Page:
Between 1626 and 1649, Bonaventure and Abraham Elzevir published a bestselling series titled the Respublicae (commonly known as the Republics or Petites Républiques), the ancestor of the modern travel guide. Each of the thirty-five volumes in the series gave information on the geography, inhabitants, economy, and history of a country in Europe, Asia, Africa, or the Near East.
Jean, son of Abraham, born in 1622, had since 1647 been in partnership with his father and uncle at Leiden, and when they died Daniel, son of Bonaventure, born in 1626, joined him. Their partnership did not last more than two years, and after its dissolution Jean carried on the business alone until his death in 1661. In 1654 Daniel joined his cousin Louis (the third of that name and son of the second Louis), who was born in 1604, and had established a printing press at Amsterdam in 1638.
From 1655 to 1666 they published a series of Latin classics in 8vo, cum notis variorum; Cicero in 4to; the Etymologicon linguae Latinae; and in 1663 a magnificent Corpus Juris Civilis in folio in two volumes. Louis died in 1670, and Daniel in 1680. Besides Bonaventure, another son of Matthieu, Isaac, born in 1593, established a printing press at Leiden, where he carried on business to 1625; but none of his editions attained much fame. The last representatives of the Elzevir printers were Peter, grandson of Joost, who from 1667 to 1675 was a bookseller at Utrecht, and printed seven or eight volumes of little consequence; and Abraham, son of the first Abraham, who from 1681 to 1712 was university printer at Leiden.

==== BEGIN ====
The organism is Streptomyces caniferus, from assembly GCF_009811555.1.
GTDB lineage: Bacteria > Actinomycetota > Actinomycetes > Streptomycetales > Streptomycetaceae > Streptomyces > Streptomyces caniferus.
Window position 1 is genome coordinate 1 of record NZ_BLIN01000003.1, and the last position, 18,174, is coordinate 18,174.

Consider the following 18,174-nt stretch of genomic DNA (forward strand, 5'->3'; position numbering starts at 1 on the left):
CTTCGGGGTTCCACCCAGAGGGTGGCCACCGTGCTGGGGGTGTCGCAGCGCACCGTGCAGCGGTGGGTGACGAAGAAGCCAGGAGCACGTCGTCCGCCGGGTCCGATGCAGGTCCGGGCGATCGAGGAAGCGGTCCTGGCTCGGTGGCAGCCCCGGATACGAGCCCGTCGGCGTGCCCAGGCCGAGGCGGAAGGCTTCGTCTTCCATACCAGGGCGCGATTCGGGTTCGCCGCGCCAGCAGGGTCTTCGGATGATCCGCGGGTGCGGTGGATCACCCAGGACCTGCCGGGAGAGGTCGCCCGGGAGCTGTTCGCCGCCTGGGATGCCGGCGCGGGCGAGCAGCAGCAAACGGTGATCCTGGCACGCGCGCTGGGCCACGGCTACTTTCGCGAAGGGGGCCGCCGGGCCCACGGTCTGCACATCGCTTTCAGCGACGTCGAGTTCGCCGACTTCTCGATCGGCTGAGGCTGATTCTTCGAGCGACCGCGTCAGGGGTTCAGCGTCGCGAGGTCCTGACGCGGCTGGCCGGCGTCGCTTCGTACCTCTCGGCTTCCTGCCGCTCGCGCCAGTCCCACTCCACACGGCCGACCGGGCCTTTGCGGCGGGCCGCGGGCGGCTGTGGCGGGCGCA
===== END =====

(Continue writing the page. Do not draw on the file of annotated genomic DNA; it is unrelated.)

Some of the Elzevir editions bear no other typographical mark than simply the words Apud Elzevirios, or Ex officina Elseviriana, under the rubrique of the town. But most bear one of their special devices, four of which are known to have been in common use. Louis Elzevir, the founder of the family, usually adopted the arms of the United Provinces, an eagle on a cippus holding in its claws a sheaf of seven arrows, with the motto Concordia res parvae crescunt. About 1620 the Leiden Elzevirs adopted a new device, known as le Solitaire, or the Hermit, and consisting of an elm tree, a fruitful vine and a man alone, with a motto Non solus (not alone). They also used another device, a palm tree with the motto, Assurgo pressa. The Elzevirs of Amsterdam used for their principal device a figure of Minerva with owl, shield and olive tree, and the motto, Ne extra oleas. The earliest productions of the Elzevir press are marked with an angel bearing a hook and a scythe, and various other devices occur at different times. When the Elzevirs did not wish to put their name to their works they generally marked them with a sphere, but of course the mere fact that a work printed in the 17th century bears this mark is no proof that it is theirs. The total number of works of all kinds which came from the presses of the Elzevirs is given by Willems as 1608; there were also many forgeries. Hitherto unrecorded Elzevir imprints can still be discovered.